I'm a non-native speaker (actually from Russia) and for us the articles (a, an, the) came as a thing that we just have to adopt. We do not have not similar constructions in Russian. Menus I see in programs, and other short phrases related to computer user interfaces usually lack articles (for example Open Location and something like this). I'm wondering, does it look natural for a native English speaker or is it something one is getting used to?

  • You need to add some examples to this question to make it clear what you mean.
    – delete
    Aug 19, 2010 at 4:23

1 Answer 1


This style of writing is not only used for computers. It is also used for short notes, newspaper headlines, road signs, and many store signs. I think it is done mostly for saving space, and English speakers are quite used to it. I believe that it was completely natural to use this style for computers when they came along.

There is a brief entry about this in the last paragraph of this Wikipedia article:

In contexts where concision is especially valued, such as headlines, signs, labels, and notes, articles are often omitted along with certain other function words. For example, rather than The mayor is attacked, a newspaper headline would say just Mayor attacked.

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    additionally, in other languages (French comes to mind) articles are basically mandatory; I cannot tell you how many school tests had red ink on them due to missing articles or inaccurate gender (a construct missing entirely in English) to the article (like "a", "an" = "le", "la"; "le vs. la maison")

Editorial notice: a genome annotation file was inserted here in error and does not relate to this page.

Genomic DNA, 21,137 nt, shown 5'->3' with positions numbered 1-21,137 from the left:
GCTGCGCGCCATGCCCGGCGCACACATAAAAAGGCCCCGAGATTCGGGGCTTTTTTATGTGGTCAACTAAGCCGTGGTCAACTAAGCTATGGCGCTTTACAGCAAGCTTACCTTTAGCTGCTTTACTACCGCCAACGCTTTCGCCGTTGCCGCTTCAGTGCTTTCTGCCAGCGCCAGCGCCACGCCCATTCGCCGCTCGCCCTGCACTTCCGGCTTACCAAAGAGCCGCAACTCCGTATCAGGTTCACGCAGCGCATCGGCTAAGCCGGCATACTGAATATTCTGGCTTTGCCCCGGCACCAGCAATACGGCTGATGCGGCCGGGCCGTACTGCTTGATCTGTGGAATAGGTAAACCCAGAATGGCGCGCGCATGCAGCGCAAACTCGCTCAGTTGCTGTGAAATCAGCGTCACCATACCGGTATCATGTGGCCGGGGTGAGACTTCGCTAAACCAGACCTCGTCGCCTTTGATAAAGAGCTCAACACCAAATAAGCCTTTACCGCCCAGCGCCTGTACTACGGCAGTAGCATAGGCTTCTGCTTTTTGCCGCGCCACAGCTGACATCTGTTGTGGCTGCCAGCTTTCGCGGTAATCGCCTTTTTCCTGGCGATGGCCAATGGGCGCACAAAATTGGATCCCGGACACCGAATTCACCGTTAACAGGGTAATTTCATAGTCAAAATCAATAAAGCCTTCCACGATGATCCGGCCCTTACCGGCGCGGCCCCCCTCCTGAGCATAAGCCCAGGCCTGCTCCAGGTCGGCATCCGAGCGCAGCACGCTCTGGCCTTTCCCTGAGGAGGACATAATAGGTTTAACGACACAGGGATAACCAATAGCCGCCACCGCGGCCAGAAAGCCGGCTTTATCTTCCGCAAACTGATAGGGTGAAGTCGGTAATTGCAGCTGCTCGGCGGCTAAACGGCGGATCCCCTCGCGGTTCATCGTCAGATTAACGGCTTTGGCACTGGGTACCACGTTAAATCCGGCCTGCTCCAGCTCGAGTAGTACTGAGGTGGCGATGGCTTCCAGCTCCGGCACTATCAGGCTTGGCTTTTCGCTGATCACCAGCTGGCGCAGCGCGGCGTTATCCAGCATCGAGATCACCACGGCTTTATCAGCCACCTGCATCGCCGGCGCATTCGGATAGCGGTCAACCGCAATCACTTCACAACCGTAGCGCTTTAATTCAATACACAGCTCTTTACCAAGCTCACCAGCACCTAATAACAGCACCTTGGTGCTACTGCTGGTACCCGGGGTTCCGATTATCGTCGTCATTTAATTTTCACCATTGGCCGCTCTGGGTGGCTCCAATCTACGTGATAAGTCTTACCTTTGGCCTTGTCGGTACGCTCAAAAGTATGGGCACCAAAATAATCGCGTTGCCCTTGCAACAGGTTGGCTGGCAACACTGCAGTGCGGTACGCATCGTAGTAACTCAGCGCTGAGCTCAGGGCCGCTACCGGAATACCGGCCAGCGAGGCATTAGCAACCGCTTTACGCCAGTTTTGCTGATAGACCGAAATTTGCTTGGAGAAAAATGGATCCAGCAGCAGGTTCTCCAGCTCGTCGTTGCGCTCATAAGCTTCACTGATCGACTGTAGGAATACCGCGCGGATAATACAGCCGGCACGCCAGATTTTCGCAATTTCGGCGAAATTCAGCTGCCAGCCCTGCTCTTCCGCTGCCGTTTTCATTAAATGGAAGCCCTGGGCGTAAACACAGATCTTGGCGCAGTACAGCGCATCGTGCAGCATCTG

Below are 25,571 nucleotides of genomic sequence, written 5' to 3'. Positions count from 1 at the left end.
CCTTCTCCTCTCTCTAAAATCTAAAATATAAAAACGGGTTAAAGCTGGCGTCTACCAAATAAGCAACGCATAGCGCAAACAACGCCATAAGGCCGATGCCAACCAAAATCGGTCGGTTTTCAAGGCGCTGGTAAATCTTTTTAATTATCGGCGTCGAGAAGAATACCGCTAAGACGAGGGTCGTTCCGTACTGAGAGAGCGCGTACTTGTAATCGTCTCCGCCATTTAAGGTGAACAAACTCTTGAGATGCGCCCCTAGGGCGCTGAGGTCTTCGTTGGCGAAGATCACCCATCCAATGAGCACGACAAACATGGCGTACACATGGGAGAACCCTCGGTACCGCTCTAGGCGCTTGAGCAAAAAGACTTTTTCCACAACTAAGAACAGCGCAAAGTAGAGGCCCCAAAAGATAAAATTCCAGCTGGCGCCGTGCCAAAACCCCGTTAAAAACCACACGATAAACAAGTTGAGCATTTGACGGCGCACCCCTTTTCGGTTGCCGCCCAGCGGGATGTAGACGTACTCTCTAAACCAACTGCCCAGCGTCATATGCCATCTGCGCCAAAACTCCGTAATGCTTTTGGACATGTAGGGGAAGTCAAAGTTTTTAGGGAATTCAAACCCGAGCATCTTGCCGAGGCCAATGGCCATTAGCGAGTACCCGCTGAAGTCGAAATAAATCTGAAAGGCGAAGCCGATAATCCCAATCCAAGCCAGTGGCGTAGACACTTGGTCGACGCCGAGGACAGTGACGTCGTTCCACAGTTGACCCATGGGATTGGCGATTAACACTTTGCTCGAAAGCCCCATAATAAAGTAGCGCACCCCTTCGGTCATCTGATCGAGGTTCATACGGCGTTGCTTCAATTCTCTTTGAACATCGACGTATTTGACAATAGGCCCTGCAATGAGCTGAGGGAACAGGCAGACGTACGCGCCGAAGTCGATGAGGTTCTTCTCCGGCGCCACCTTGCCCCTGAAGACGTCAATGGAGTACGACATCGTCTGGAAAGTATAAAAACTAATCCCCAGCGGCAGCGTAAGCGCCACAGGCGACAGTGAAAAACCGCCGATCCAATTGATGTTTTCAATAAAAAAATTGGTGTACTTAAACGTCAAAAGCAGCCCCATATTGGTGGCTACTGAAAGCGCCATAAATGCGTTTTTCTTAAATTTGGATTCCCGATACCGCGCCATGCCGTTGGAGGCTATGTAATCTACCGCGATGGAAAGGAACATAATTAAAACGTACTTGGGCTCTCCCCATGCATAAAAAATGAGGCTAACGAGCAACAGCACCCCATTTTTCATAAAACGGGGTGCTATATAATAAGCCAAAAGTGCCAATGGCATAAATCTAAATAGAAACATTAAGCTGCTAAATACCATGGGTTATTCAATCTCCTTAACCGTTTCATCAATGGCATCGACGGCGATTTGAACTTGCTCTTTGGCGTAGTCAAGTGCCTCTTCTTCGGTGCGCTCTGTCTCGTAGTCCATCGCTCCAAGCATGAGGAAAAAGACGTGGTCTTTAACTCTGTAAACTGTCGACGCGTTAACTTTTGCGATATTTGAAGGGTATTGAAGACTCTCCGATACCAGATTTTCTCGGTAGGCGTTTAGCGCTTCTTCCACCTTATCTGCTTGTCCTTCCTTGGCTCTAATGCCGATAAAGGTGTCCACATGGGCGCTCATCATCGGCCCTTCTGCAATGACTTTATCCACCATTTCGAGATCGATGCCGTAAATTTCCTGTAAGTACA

– mfg
    Aug 19, 2010 at 20:36
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    For what it's worth, this English-speaker believes that discarding articles should be a last resort. While it is more concise, I find that retaining articles makes for easier-to-read text - although Kosmonaut is correct to point out that we're generally quite used to abbreviated forms.
    – user9383
    Jun 1, 2011 at 23:33
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    @JonofAllTrades - I agree that it should be a last resort. What really drives me mad is when radio news readers read out headlines in the same way even though there's no reason to do so. I presume it's a misguided attempt to inject some importance but it just sounds inarticulate to my ears.
    – tinyd
    Mar 12, 2012 at 11:44
  • Articles are sometimes dropped for stylist effect as well. For example, "Girlfriend wants a new phone, so I'm shopping for one now". Oct 28, 2015 at 5:53

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